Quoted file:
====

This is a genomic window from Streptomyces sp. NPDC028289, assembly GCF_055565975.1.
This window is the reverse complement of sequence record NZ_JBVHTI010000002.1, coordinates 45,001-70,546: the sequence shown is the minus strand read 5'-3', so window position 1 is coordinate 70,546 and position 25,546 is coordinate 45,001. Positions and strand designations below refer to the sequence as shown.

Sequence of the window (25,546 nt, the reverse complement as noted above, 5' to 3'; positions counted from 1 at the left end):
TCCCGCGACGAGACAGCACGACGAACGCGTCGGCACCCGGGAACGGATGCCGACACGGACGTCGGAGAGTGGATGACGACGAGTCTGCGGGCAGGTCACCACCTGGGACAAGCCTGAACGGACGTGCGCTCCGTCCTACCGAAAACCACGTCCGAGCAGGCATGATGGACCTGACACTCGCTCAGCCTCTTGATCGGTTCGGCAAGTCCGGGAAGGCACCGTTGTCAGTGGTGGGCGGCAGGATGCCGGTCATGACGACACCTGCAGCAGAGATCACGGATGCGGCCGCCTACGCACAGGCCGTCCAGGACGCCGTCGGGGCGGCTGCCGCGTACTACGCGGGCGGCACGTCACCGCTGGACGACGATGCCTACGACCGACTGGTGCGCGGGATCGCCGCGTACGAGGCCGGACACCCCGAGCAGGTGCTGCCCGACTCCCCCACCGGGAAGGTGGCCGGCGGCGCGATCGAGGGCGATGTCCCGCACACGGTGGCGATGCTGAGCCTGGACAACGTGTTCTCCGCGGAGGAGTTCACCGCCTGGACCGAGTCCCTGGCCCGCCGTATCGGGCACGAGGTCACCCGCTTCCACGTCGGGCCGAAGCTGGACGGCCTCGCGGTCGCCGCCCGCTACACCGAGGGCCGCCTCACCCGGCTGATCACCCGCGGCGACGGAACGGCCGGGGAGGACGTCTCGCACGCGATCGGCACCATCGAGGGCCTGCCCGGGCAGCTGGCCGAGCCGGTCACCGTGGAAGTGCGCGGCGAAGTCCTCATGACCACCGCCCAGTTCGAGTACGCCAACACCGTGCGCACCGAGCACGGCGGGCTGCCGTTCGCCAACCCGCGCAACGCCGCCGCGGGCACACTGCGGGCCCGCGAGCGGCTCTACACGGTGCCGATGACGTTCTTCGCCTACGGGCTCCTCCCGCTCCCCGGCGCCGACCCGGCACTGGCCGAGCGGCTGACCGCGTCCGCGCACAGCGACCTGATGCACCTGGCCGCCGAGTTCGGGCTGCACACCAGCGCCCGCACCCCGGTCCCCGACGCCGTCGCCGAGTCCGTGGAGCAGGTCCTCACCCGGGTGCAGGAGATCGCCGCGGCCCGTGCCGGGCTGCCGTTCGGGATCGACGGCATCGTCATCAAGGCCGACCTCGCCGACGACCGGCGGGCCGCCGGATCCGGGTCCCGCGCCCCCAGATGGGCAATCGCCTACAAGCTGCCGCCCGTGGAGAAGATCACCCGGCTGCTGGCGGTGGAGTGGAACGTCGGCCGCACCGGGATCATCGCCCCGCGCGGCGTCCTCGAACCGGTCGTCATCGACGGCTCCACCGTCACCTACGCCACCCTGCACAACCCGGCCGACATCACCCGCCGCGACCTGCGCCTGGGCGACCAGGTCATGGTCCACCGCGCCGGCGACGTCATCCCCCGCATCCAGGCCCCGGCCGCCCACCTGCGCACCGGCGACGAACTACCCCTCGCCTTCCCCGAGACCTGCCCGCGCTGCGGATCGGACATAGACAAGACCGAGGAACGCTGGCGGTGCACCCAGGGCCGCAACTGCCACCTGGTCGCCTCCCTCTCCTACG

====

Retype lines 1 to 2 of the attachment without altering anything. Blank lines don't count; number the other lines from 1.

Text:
This is a genomic window from Streptomyces sp. NPDC028289, assembly GCF_055565975.1.
This window is the reverse complement of sequence record NZ_JBVHTI010000002.1, coordinates 45,001-70,546: the sequence shown is the minus strand read 5'-3', so window position 1 is coordinate 70,546 and position 25,546 is coordinate 45,001. Positions and strand designations below refer to the sequence as shown.